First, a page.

Case Studies

Danes count pesticide applications

The Danish Government has introduced a system to restrict pesticide use on golf courses.

The pesticide allocation for greens may necessitate a change in grasses  

The move follows the breakdown of a voluntary agreement and comes in the form of a Statutory Order which came into force on 28 February 2013.  This was finalised after a 12-month research programme carried out by consultants who investigated the actual needs of golf courses.  The basic premise of the Order is that pesticides should be used in minimal amounts on golf courses and that any pesticide used has as little impact as possible on the environment and health.

The Order comes with definitions of who is responsible for managing the use of pesticides and what a golf course actually comprises.  The latter is broken down into six areas; green and foregreen, tee box, fairway, semi-rough, rough, natural areas and training areas.

Cultural measures must be the first line of attack to prevent disease, pest and weed damage

The Statutory Order has a point allocation system to restrict pesticide use on golf, with the aim of promoting the prevention of pests and diseases. For new construction and large conversions of the golf course, locating and designing the course will have to ensure as little need for the use of pesticides as possible. For established courses, cultural measures must be the first line of attack to prevent or minimise the damage caused by disease, insect attacks and weed growth. These include the choice of grasses, the type of fertiliser and the amount and timing of its application, watering, spiking, vertical cutting and topdressing, optimal mowing height and timing of mowing.

In terms of pesticide products, a pesticide impact value per hectare is calculated for all pesticides approved for use in Denmark, which gives a relative value for the degree of the environmental and health impact of the individual pesticide. When using pesticides on golf courses, the sum of the pesticide impacts for all six of the defined course areas must not exceed the impact ceilings outlined in the following table:

 

 

Course area

 

Pesticide group

Green

Tee box

Fairway

Semi-
rough

Rough

Natural areas

Total
load ceiling

Herbicides

0.04

0.11

0.15

0.08

0.04

0

0.42

Fungicides

1.14

0.15

0

0

0

0

1.29

Insecticides

15.94

15.94

7.95

3.97

3.98

0

47.81

Molluscicides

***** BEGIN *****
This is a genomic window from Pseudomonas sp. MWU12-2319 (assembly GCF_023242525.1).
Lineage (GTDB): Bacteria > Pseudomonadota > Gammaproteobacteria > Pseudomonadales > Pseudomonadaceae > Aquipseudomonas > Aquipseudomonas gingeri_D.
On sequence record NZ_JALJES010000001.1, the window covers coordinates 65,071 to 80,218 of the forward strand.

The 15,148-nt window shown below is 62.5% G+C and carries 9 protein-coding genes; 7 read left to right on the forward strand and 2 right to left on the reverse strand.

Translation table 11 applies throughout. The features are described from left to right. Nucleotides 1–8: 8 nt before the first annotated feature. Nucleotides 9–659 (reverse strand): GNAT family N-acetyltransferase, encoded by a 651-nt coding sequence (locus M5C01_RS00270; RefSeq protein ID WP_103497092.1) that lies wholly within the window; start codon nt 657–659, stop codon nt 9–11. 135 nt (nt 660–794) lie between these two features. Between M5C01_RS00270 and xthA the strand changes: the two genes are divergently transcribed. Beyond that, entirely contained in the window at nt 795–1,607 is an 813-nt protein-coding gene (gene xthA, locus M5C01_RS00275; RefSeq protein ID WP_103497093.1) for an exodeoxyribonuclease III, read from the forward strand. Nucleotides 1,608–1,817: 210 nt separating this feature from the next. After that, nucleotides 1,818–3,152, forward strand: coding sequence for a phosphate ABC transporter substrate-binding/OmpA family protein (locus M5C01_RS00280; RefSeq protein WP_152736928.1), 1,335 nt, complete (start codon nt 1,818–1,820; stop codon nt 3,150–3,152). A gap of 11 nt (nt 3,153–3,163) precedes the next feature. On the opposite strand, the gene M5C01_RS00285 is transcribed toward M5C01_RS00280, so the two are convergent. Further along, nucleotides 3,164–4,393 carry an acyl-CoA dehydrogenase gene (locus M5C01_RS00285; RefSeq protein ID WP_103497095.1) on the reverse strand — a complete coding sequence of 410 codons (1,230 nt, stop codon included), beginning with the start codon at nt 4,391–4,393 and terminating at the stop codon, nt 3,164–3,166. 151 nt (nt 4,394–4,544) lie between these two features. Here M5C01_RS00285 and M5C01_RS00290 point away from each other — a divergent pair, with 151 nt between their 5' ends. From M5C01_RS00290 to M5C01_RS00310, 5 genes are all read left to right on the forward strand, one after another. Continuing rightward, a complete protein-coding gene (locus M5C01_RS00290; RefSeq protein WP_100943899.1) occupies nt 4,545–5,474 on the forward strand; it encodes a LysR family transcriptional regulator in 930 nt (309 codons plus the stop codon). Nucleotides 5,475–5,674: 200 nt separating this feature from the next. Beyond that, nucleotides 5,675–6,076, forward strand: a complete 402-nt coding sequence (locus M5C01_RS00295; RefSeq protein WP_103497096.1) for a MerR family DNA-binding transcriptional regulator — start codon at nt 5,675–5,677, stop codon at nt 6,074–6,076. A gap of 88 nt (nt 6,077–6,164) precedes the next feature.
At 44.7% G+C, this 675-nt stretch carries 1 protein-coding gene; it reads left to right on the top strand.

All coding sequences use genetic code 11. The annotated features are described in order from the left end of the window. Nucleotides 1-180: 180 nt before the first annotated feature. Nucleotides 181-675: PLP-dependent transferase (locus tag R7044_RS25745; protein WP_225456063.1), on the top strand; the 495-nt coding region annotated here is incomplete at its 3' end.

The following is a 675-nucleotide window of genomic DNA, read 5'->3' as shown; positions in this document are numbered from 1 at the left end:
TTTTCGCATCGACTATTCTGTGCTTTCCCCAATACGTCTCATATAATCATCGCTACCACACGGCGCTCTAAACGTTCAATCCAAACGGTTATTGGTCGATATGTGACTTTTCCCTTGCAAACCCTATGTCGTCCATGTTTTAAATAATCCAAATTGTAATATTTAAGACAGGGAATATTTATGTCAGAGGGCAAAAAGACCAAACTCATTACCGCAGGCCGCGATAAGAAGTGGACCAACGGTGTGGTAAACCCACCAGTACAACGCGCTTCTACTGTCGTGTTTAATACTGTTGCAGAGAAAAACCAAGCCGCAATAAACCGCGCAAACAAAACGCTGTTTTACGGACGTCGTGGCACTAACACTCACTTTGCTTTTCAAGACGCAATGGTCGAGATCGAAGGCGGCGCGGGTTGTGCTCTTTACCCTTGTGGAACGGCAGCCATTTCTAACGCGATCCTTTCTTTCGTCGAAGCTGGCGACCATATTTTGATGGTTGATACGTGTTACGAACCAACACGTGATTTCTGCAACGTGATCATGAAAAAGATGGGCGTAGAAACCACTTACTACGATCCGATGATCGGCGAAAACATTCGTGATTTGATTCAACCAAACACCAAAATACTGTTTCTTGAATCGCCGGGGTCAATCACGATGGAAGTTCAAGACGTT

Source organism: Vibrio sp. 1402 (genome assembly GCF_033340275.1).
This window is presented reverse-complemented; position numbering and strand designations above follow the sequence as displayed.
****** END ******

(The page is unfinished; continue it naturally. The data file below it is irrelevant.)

0.004

0.004

0.004

0.004

0.004

0

0.02

 Growth regulators  0 0

Total

17.124

16.204

8.104

4.054

4.024

0

49.54

 

Alternatives to using pesticides have to be investigated before a decision is made to use pesticides.  If the pests cannot be managed without using pesticides, the relevant pesticide with the lowest total impact on the environment and health must be used for local treatment.  The emphasis on ‘local’ clearly indicates that the points allocated to pesticides and their associated impact ceilings will not allow for blanket treatment to any area of the golf course.
Spot treatment is likely to be essential to meet impact ceilings
The Danish Environmental Protection Agency plans to reassess the levels of these impact ceilings a year after the Statutory Order comes into force and then at least every three years.  Every golf course will need to keep a detailed log of their use of pesticides and report their usage to the Danish Environmental Protection Agency each year.  They also have to make publicly available the overall statement of the pesticide consumption and pesticide impact of the course.  The Danish Environmental Protection Agency is going to publish all reports on pesticide consumption and impacts on its website at www.mst.dk.

Unless more severe punishment is incurred under other legislation, breaches of the Order will be subject to a fine and those taking legal responsibility may incur criminal liability.

The establishment of this Statutory Order shows that there is going to be no let-up in the pressure put upon land managers to reduce their inputs of chemicals in Denmark, and governments in other countries will be watching closely to see if such an approach provides adequate protection for the environment and health, whilst still enabling golf courses to produce surfaces fit for purpose which is an essential element for a sustainable golf facility business.